Doctor can’t be held negligent for missing an anomaly caused due to genetical and environmental factors

August 24, 2023

Medical science, despite its constant innovations, is not perfect. The most modern of medicines may not cure, the best of diagnostic tests could miss anomalies. Law accepts this fact and it simply mandates that doctors keep patients well-informed about such shortcomings that may depend from one case to another. 

Irrefutable Facts

The patient conceived after four months of an abortion. She consulted an obstetrician. The doctor confirmed pregnancy.

USG conducted at regular intervals reported the foetus to be normal. The doctor noticed development of placenta previa from Grade-II (posterior and to right) to Grade –III (posterior and to left) from earlier stages from the fifth scan. The said scan was conducted during the 2nd day of the 30th week of pregnancy.

The doctor predicted complications and risks to the baby and mother.

Accordingly, the patient was referred to another hospital for further management. The patient admittedly reported to the other hospital after twenty days, where a repeat obstetric ultrasound scan was conducted. The report revealed absence of placenta previa; the foetus was found to be normal.

Eventually, the patient gave birth to a baby with an absent left forearm.

The patient sued the obstetrician. It was alleged that despite conducting several scans, the doctor intentionally concealed the fact about foetus’ congenital anomaly. She also alleged that the doctor referred her to another hospital for false reason of placenta previa since the same was absent in the USG scan conducted at second hospital.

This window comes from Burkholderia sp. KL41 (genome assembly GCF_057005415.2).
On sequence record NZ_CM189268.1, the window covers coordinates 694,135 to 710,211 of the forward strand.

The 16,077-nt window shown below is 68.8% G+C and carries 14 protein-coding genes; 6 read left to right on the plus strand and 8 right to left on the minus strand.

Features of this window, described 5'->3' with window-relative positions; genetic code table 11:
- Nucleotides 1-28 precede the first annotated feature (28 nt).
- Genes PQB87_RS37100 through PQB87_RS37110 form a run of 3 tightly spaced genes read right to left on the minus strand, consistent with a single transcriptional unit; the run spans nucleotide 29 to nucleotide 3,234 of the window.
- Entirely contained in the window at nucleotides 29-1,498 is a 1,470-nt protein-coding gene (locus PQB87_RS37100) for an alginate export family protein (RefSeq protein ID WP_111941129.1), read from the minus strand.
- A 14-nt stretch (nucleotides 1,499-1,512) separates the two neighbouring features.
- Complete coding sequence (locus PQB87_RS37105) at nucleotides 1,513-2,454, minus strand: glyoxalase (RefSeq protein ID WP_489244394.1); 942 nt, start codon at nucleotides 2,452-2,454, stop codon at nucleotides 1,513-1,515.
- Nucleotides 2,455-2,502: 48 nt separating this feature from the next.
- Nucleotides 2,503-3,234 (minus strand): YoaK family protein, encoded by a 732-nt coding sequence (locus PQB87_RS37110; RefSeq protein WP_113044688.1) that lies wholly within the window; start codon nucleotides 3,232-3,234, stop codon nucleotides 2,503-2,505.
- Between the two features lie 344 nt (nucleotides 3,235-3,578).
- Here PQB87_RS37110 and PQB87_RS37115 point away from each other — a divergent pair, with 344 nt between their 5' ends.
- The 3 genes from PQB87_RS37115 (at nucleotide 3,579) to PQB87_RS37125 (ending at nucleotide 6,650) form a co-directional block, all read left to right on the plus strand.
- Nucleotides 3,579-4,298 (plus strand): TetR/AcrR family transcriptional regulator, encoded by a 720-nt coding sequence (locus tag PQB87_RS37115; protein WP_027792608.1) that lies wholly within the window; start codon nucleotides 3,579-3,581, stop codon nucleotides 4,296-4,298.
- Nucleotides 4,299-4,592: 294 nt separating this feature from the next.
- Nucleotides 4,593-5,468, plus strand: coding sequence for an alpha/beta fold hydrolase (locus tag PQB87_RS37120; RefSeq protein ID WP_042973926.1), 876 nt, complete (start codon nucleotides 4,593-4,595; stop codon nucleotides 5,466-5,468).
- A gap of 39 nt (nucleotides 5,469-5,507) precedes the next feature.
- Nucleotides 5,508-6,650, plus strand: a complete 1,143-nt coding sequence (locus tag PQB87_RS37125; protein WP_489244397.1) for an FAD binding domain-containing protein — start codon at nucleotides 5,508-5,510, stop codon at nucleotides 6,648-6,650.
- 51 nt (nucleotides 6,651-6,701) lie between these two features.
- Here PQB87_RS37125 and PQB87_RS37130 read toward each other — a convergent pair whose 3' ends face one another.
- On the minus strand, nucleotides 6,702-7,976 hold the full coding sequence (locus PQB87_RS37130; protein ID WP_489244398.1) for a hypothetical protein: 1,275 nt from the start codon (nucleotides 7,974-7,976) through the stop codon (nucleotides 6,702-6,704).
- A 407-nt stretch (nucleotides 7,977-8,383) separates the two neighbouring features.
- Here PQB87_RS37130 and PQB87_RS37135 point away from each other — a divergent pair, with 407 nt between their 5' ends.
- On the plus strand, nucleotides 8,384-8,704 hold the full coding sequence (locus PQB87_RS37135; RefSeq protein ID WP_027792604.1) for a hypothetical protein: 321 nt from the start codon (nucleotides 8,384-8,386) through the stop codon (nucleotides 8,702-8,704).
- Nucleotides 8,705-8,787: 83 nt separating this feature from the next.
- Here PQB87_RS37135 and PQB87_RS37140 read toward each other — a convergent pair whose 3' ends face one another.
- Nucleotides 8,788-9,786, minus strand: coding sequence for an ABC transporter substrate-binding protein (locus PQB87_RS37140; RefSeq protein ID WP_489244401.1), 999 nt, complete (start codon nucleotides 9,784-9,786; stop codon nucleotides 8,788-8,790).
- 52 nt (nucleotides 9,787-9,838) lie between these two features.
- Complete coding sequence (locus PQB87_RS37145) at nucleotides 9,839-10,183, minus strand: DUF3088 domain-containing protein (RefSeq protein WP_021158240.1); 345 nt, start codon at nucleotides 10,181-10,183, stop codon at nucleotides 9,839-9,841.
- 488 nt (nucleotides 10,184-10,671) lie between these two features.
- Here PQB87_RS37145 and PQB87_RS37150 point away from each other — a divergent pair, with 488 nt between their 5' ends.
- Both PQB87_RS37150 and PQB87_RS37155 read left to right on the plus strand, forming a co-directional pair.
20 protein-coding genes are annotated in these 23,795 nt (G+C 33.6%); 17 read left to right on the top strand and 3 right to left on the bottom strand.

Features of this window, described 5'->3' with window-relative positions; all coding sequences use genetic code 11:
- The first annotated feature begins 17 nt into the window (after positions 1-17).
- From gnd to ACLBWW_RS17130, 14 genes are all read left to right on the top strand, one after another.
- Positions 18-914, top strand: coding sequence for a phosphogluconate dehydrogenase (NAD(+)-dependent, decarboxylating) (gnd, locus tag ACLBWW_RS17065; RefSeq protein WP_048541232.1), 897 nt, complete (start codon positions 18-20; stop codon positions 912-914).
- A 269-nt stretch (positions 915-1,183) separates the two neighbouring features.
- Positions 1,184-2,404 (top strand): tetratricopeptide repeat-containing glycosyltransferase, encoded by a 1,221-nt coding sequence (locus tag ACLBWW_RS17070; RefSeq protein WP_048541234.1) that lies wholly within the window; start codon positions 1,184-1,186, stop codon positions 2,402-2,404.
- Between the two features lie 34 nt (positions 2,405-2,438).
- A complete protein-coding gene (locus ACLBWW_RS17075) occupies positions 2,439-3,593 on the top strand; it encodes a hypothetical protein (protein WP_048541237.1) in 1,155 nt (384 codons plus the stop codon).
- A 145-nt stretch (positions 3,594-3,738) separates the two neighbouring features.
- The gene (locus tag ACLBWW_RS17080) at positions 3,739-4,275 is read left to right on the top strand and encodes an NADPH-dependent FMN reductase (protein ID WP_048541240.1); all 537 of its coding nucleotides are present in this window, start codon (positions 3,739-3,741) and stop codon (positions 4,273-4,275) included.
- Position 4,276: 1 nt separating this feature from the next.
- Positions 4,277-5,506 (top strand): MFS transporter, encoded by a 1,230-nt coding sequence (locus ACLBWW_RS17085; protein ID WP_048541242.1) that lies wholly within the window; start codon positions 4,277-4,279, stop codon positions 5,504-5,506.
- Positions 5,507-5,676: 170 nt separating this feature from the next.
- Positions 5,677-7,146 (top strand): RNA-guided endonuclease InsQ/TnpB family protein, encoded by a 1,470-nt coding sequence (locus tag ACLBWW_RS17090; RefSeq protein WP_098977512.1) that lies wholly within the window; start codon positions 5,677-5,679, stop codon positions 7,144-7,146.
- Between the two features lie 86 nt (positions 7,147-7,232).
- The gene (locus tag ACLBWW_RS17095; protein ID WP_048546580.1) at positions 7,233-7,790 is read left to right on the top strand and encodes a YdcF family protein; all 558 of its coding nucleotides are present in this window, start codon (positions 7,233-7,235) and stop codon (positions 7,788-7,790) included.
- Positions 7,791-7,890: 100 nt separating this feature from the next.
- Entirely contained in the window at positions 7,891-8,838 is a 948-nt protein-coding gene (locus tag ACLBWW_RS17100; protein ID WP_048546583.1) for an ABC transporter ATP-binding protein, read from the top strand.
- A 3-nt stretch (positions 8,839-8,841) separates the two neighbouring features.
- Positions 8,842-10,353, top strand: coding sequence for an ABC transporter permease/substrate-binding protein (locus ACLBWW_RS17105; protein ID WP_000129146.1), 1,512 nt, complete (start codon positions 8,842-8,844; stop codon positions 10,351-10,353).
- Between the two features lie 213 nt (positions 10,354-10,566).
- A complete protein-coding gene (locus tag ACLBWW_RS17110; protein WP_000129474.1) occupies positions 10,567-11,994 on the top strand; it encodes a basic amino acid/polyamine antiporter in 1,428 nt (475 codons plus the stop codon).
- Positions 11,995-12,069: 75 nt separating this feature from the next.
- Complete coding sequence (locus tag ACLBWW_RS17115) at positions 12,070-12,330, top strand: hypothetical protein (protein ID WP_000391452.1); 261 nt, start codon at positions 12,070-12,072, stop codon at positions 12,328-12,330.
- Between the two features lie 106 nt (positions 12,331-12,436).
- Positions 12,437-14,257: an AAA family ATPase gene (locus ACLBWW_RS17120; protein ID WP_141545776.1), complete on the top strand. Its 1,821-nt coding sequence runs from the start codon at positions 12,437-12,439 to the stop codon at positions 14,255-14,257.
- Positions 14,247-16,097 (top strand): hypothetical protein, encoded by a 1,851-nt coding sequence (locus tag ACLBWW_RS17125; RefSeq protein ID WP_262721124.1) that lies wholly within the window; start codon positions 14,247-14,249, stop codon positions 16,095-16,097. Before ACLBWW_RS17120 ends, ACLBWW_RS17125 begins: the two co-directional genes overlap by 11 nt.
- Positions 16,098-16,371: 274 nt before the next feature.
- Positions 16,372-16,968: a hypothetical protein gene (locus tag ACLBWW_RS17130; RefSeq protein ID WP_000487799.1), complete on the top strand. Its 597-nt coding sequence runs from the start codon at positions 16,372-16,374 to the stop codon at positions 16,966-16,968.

Doctors’ Plea

Citing medical records, the doctor pointed out that she noted ‘High Risk Pregnancy’ after USG scan performed during 14th week revealed Grade-II placenta previa. The patient was accordingly informed and treatment was advised. Thereafter all reports, including physical examinations, were normal.

The doctor further pointed out that USG performed during 30th week of pregnancy revealed Grade-III placenta previa and accordingly the patient was immediately referred to another hospital for further management to avoid any risk to her or the baby. However, she got admitted after a delay of 20 days and during that period the placenta previa may have disappeared.

Court’s Observations

After careful perusal of medical literature and medical records, the State Consumer Commission accepted obstetrician’s defence.  

The Court observed that USG scan may not reveal anomalies unless they are predominant anomalies and accordingly concluded that “giving birth with anomaly will not amount to medical negligence because the said anomaly was caused only due to genetical and environmental factors.”

The Court further observed that placenta previa may go up at later stages of the pregnancy and hence, rejected patient’s allegation that she was referred to second hospital for false reasons.

Prevention Is Better Than Cure

  1. Courts are aware of the sensitivity and specificity of different investigations and diagnostic procedures. This aspect is taken into account in deciding cases of medical negligence. This case is an excellent example of the aforesaid.  
  2. Take requisite precautions for complications that are anticipated. It is equally important to keep the patient well-informed and well-prepared for the same. This is a textbook case where the correct protocol was followed.

Source : 15MLCD (j58) Beena Rajesh v/s Vivius Hospital Pvt. Ltd. & Ors.

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